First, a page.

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  • 37,02 sq. km
  • 177 m a.s.l.
  • 6,035
Town Hall:
  • P. Unità d Italia, 3
  • 33034 - Fagagna (UD)
  • Battaglia, Ciconicco, Madrisio, Villalta

Even though the Fagagna area had been inhabited since Roman times, the oldest document mentioning the place is dated 983, when Emperor Ottone II confirmed that the Patriarch of Aquileia Rodoaldo had full temporal powers over the castle of Fagagna. In those times a church must have existed too, later destroyed, as the castle, of which little remains. Built high on top of a hill, the Pieve of S. Maria Assunta dates from the 17th century, with its salient façade, nave and aisles. Inside it contains a font by G.A. Pilacorte dated 1504, while the high altar dates from 1703-1705 and is graced with two statues of Annunciation by Giacomo Giovanni Contiero (1759); more sculptures by the same author are found to the side of the Rosary Altar. The parish church of S. Giacomo, today showing 19th-century forms, has apse frescoes by Sebastiano Santi dating to the years 1849-50, the same period in which the high altar was made (Pietro Fantoni), ten years later to be complemented with statues by Luigi Minisini. Giacomo Secante’s altarpiece of Virgin with Child and Saints is definitely older, dating to the year 1555. Fagagna played a crucial role in the Friuli Homeland and under Venetian rule, as witnessed by the 16th-century Casa della Comunità. An even more essential role was played by the lords of Villalta, as their castle was involved in important episodes, not least the plot against Patriarch Bertrand after which the building was completely razed to the ground (1353). Rebuilt and often modified, the castle appears today as one of the most imposing and charming in the region, partly preserving its original medieval plan with embattled tower, keep, and rampart walks, which tell the willing listeners the history of its noble owners, from Enrico of Villalta, mentioned in 12th-century documents, to the Counts Torre who had it rebuilt in the 1500s, down to its present owners. The parish church of SS. Pietro and Paolo in Villalta shows two good paintings by Giuseppe Buzzi (18th cent.), while that of SS. Cosma and Damiano in Ciconicco, remodelled in Neoclassical style by Giuseppe Zandigiacomo (1854), has an interesting series of 18th century marble altars. The ancient church of Madonna di Tavella at Madrisio boasts a Roman bas-relief and 13th- and 16th-century frescoes, while the church of S. Leonardo at Fagagna still has an interesting though much ruined cycle of frescoes dating from the 1400s.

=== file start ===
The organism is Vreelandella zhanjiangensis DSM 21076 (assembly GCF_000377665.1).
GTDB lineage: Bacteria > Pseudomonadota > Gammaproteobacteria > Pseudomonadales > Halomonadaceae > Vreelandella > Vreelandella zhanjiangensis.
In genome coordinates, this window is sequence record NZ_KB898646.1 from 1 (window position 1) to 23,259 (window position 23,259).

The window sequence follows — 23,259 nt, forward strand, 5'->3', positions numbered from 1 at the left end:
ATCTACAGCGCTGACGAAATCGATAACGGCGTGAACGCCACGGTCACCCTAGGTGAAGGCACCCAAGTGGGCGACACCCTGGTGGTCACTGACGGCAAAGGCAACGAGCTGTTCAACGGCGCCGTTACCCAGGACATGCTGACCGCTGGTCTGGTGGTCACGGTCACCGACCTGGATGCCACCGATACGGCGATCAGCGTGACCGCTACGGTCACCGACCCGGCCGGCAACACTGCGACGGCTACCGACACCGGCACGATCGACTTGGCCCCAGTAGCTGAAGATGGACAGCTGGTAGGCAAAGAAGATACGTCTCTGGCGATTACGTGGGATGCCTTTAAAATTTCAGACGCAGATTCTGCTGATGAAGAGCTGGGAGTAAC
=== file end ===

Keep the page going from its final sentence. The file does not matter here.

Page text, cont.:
Images from Friuli Venezia Giulia